The disciples asked Jesus to teach them how to pray. Since we are His disciples too, we also should ask Him to teach us how to pray. There are obviously types of prayer that God is displeased with: prayer with meaningless repetitions (Matt. 6:7), prayer while holding a bitter and unforgiving spirit (Mk 11:25-26), prayer without faith (Jas 1:6-7:), prayers made for appearance sake (Matt 6:5), etc. Additionally, there is prayer that God loves to hear and loves to answer: prayer made in secret (Matt 6:6), prayer made in faith (Jas 1:5-6), prayer made with fervency (Jas 5:16-17), and persistent prayer (Lk 11:5-9). These are the types of prayer we should strive for, not so we can push the right buttons on the divine vending machine, but so we can obey the commands of Christ, come into a closer relationship with Him, and experience the blessings of answered prayers.
However, we should not be content to attain to Biblical prayer just for ourselves; we should want it for our children as well. In my case, as I do not have a wife or children yet, it's something that I hope for my potential children. Moreover, it's something that I want to plan for and deliberately intend to inculcate in my children should God allow them to come along.
I was pleased to see this article on teaching children how to pray by Burk Parsons at The Gospel Coalition. Some salient points that I thought were noteworthy:
In all that we teach our children, the greatest and most fundamental thing we can do is model a praying life before their beautiful little eyes and their perceptive little ears.
Let them see that prayer is grounded in the Word. Prayer is nourished, and strengthened by God’s Word. E.M. Bounds wrote, “The Word of God is the food by which prayer is nourished and made strong.”
Let them see that God is not simply responding to our prayers, he is responding to us his children through the means of prayer. He doesn’t simply answer prayers. He answers us, his people, and he always answers us, sometimes saying yes, no, wait, or yes but even greater than you could have imagined.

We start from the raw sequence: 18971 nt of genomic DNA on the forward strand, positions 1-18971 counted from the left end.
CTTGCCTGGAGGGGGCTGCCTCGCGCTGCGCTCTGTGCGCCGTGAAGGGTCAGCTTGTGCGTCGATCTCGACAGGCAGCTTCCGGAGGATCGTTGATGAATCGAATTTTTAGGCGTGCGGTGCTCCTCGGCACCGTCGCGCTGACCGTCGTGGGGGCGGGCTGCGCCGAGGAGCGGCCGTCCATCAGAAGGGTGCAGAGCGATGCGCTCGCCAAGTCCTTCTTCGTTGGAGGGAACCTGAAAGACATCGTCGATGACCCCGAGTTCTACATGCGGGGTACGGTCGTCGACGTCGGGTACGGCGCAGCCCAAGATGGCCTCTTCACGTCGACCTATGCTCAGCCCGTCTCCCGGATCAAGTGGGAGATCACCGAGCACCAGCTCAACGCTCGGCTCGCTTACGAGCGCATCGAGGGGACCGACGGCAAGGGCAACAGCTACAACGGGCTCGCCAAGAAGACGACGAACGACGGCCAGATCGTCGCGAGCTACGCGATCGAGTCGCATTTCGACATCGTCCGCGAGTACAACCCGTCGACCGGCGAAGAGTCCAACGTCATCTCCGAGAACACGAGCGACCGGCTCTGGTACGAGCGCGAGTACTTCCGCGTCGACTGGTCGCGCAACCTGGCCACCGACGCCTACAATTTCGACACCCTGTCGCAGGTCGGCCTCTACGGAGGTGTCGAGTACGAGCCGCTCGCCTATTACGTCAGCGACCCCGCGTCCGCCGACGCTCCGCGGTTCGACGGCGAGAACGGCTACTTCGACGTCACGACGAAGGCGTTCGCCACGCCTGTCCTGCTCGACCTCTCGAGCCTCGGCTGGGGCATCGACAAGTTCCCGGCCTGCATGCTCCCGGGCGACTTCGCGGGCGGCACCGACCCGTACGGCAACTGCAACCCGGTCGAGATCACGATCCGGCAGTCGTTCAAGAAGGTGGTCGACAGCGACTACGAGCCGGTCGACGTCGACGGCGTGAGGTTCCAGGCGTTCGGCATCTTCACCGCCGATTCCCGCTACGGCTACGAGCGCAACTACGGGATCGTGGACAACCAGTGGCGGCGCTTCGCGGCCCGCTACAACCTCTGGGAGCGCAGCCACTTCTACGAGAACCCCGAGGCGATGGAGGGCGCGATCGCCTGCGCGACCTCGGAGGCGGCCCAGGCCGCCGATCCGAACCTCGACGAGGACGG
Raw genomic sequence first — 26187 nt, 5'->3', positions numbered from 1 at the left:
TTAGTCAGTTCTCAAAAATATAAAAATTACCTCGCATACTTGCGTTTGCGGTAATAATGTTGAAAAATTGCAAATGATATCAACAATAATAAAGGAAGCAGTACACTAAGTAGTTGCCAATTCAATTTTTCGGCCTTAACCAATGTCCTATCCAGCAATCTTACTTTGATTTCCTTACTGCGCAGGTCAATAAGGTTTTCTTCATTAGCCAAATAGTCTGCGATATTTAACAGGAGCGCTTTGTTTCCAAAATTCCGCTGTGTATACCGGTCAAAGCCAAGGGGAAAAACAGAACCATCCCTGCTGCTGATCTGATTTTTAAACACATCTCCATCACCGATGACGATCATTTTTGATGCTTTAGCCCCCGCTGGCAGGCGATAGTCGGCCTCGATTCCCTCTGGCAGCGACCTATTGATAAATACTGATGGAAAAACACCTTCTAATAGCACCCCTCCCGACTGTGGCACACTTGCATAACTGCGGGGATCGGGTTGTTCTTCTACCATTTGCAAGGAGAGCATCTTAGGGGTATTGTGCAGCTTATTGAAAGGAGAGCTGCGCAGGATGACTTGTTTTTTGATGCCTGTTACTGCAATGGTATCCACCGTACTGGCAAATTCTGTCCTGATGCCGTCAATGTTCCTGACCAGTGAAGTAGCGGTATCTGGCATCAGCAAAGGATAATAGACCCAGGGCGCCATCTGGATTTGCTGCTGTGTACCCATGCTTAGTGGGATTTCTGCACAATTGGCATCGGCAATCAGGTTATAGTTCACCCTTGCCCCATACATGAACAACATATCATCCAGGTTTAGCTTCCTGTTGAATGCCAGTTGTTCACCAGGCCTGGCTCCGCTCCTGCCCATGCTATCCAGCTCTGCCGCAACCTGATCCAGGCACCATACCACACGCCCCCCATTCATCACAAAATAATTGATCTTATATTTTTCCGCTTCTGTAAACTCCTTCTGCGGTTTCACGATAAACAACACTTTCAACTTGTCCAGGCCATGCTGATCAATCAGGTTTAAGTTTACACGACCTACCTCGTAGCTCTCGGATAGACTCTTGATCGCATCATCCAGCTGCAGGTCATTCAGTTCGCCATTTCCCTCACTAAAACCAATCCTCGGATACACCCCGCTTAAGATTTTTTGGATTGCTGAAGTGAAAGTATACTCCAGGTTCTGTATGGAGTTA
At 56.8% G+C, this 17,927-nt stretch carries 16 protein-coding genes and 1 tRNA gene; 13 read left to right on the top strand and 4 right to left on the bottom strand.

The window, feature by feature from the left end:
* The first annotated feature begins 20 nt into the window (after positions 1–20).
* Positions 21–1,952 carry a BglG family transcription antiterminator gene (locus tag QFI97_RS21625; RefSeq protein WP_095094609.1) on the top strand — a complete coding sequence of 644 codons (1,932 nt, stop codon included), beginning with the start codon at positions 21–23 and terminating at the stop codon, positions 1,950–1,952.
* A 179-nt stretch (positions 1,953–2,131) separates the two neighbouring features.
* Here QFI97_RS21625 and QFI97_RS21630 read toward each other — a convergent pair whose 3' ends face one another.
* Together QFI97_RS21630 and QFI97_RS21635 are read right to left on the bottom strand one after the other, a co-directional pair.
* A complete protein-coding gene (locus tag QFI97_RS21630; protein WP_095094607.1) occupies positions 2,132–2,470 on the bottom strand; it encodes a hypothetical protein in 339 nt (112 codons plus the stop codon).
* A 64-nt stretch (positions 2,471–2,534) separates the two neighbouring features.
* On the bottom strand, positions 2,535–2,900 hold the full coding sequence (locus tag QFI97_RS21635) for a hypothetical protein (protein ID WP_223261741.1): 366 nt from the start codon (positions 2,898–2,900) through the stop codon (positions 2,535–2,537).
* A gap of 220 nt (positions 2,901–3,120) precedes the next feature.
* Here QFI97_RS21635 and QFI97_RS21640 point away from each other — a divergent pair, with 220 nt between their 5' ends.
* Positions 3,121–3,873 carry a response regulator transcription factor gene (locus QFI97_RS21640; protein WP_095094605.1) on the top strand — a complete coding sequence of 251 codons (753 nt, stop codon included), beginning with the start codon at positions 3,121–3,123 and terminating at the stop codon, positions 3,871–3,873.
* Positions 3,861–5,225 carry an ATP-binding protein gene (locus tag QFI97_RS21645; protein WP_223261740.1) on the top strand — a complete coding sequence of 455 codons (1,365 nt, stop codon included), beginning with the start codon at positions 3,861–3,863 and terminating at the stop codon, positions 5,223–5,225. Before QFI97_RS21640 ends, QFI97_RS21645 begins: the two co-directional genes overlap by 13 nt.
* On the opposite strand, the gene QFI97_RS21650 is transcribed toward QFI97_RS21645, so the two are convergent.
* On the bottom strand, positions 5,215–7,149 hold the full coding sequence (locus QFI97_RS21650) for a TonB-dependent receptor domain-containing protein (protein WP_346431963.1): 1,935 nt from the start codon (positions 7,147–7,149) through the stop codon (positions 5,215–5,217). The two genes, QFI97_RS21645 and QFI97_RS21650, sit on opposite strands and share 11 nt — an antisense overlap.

Let them see that we pray not just in generalities but in particulars, as we fervently keep asking, seeking, and knocking as we go to our Father who wants to hear us and commune with us as we ask him for even the littlest things in life as we focus on his glory and our enjoyment of him.
Let them see that our words of prayer don’t necessarily need to be complicated and weighty and poetically beautiful in order to be genuine, but that they can be short and simple, especially when our children are young so that we are not exasperating them. And let us be careful not to instill cleverly worded rhyming prayers that they may simply memorize them for the sake of a quick cute prayer that can easily become a prayer of meaningless empty platitudes. Samuel Chadwick wrote, “Prayer is not a collection of balanced phrases; it is the pouring out of the soul.”
Let them see that our communion with our Father is the most important and the most enjoyable engagement of our day because it is the occasion when we get tell our Father we love him, trust him, and need him—just as our children want daily to express their love, trust, and need of us. Let them see that while we pray throughout our day, we also have a regular habit of scheduled daily prayer. J.C. Ryle wrote, “Oh, dear friend, if you love your children, I charge you, do not let the early impression of a habit of prayer slip by. If you train your children to do anything, train them, at least, to have a habit of prayer.”
You can read the entire article here.